Determination & Incorporation: The math team’s road to states

For the first time ever, the WHS math team – once only six people strong – has placed first in all four regional meets and obtained the first-tier rating.

“It’s fantastic,” math team coach Hannah Marton said. “[Before playoffs], I said to my students that it’s already amazing that we are one of the best seven schools in the league, and, whatever we do, I’m so proud that we got in, even if we come in seventh.”

The math team worked hard leading up to each meet. In fact, the team met until 5:30 p.m. each day, often practicing without the coach. Marton attributes the math team’s effort and commitment to its recent successes.

“Our strength is their knowledge and determination,” Marton said. “They teach each other, they practice and they just love math.”

As the year progressed, senior captain Michael Liu and junior captain Jet Chung developed strategies and practice regimes modeled after the actual meets and famous math competitions as the American Mathematics Competitions (AMC) and American Invitational Mathematics Examinations (AIME).

“There are usually five topics per meet, and so we’ll have the problems printed from past meets, and people can pick them up and work on those,” Liu said. “And [afterward], we can usually determine meet assignments based on what people like and what people do well in.”

Marton explains that this year’s captains have been extremely devoted to the team, teaching the students material way beyond the high school level.

“This is like playing in the NBA to beat your high school league,” Chung said. “Overworking and overpreparing is good.”

With practices that are of a high difficulty level, students have become more knowledgeable in math than in previous years.

“I have found math team this year to be a really great experience,” freshman Jeffrey Huang said. “And I feel like I’ve learned more than I have ever in previous years.”

Despite their success, the team is still relatively young, with two sophomores and two freshmen playing prominent roles.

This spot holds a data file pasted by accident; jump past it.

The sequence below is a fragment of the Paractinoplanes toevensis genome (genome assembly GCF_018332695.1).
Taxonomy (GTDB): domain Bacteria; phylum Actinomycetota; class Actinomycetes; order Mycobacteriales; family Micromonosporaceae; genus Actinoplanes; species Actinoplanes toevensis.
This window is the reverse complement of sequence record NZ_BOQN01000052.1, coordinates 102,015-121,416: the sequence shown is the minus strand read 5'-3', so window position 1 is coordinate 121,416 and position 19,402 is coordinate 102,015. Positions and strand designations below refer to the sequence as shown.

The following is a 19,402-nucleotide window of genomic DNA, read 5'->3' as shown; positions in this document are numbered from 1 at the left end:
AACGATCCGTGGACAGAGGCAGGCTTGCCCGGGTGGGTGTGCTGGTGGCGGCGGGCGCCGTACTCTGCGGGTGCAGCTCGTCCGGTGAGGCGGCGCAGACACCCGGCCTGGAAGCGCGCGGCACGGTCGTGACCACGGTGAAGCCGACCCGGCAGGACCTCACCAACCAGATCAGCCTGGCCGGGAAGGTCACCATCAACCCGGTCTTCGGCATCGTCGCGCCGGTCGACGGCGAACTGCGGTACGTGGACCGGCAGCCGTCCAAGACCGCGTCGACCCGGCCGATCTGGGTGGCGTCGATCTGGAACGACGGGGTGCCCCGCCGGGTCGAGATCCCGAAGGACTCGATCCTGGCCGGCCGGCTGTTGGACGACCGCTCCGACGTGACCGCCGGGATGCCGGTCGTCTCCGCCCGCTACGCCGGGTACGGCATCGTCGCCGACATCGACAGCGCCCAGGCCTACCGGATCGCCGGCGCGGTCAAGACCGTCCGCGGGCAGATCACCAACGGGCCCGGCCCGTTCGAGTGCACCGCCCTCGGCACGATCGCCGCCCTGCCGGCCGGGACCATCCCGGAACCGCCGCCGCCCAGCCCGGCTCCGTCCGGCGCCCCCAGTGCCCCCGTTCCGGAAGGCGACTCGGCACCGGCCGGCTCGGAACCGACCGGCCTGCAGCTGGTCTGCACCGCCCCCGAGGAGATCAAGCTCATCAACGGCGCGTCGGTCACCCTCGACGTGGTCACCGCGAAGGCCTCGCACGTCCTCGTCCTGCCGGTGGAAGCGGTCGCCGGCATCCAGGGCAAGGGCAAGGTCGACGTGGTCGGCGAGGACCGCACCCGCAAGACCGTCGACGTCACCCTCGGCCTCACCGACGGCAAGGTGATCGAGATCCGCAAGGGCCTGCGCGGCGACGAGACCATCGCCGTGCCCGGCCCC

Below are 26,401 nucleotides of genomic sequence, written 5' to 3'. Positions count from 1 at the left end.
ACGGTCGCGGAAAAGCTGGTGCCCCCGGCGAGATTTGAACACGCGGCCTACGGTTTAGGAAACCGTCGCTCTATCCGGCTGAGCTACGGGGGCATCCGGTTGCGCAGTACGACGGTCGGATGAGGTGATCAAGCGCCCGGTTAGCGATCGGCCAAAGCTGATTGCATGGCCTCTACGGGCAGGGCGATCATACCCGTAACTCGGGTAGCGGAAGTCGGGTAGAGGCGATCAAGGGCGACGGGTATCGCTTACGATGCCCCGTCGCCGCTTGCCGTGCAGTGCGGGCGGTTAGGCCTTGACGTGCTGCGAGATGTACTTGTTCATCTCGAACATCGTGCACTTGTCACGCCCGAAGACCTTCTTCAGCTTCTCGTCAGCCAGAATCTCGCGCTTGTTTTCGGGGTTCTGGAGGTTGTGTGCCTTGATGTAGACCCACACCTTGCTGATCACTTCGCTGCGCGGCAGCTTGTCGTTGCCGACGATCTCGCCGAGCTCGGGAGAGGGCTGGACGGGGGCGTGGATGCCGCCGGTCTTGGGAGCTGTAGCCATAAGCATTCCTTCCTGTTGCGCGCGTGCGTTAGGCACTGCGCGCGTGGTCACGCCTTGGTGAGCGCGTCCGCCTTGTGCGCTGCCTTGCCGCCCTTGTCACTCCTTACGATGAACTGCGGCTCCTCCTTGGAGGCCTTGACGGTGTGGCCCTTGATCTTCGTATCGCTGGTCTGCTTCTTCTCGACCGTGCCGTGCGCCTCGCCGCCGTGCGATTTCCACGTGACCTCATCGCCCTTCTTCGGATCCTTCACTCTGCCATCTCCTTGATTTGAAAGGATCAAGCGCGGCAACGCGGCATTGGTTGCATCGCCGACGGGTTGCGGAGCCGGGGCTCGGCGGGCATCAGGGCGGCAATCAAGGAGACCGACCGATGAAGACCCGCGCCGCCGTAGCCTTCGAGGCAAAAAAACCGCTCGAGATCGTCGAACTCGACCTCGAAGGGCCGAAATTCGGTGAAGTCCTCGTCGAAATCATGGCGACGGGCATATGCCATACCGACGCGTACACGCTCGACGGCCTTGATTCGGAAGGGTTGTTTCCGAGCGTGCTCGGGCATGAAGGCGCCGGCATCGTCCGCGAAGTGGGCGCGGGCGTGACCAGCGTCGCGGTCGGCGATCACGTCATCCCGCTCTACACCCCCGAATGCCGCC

“All of them are hard workers,” Chung said. “But we have to make sure they’re consistent before the meets so [that] we can really make sure that they’re going to do well in the state meet.”

Although they are young, the younger students on the team are focused on doing everything they can do pull their weight.

“I’m sort of the newcomer, the least smart kid on the team right now,” Huang said. “So I’m really going to have to practice a lot for the state competition in order to contribute towards the team.”

Even with their recent additions, the captains aren’t worried about the team’s chemistry and feel that the addition of these students has actually benefited them.

“I think [the new students] are a solid part of the team,” Liu said. “Kevin [Zhao] is a sophomore this year, and last year he was a really integral part of the team. And now, it feels like the freshmen have also been incorporated into the team.”

Although the math team may seem very selective and an intense environment to be in, at the end of the day, all that matters to the team is having fun.

“I think [math team] was very welcoming,” freshman Carson Whitehouse said. “I have a couple of friends on the team, so I had a good time hanging out and working on complex things with them.”

Liu is a strong believer in the saying, “a journey of a thousand miles begins with a single step” and the belief that finding an activity that you like is the first step to your success. Even if it’s just figuring out what that hobby is, at least you’re taking a step forward.

“Even if math isn’t your favorite [subject] or you’re not super interested in it, there’s something else as well,” Liu said. “Focusing on that little bit is better than not trying at all.”